Emory Integrity Project History

The Emory Integrity Project had its beginnings in 2011 when the John Templeton Foundation approached former Emory President James Wagner about submitting a proposal for a project designed to improve integrity in undergraduate education. Given that this was an express component of Emory’s vision and mission, the foundation felt that Emory University was well-positioned to develop and implement such a project. President Wagner responded by convening a select group of Emory University faculty and Campus Life staff to generate ideas and activities that would constitute the substance of the proposal.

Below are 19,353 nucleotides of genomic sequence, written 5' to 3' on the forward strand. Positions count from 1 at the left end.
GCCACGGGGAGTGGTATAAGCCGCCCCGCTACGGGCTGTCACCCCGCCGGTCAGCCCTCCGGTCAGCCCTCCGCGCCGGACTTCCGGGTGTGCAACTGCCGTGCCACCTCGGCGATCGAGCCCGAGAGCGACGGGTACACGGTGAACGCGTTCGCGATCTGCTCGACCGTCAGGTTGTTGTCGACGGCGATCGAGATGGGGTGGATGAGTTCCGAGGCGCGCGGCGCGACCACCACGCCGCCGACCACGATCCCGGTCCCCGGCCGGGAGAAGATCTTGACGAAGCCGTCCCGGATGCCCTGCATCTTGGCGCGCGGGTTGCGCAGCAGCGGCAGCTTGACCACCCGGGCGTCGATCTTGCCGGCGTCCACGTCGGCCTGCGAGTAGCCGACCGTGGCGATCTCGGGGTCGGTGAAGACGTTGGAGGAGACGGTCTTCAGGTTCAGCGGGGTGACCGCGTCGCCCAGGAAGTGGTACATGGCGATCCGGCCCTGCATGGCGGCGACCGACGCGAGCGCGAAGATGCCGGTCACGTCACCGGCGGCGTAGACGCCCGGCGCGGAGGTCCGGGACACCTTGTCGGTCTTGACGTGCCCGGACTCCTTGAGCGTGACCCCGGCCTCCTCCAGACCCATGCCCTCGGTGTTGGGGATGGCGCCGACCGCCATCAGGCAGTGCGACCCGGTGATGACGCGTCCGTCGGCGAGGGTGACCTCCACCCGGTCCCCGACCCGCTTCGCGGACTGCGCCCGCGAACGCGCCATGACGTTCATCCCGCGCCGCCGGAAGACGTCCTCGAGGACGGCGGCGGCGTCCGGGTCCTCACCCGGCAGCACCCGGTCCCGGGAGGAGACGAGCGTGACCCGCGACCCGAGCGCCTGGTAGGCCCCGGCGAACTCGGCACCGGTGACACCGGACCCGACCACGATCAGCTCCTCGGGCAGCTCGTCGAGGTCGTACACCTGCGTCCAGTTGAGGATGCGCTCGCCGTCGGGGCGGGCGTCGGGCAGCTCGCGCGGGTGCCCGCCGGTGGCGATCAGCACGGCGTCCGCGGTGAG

Months of hard work followed, as the principles honed in on the core components of such a project and refined the essential elements of integrity in the context of undergraduate education. After numerous iterations of a proposal and several conversations with the foundation staff, the final version of the proposal settled on articulating integrity as a synthesis of three essential components, referred to as the 3-H model—honor, humility, and helpfulness. The 3-H structure is primarily a commitment to openness and truthfulness (honor); an awareness that one can be mistaken and therefore needs a relative openness to correction and learning (humility); and that integrity, as a virtue, demands action (helpfulness).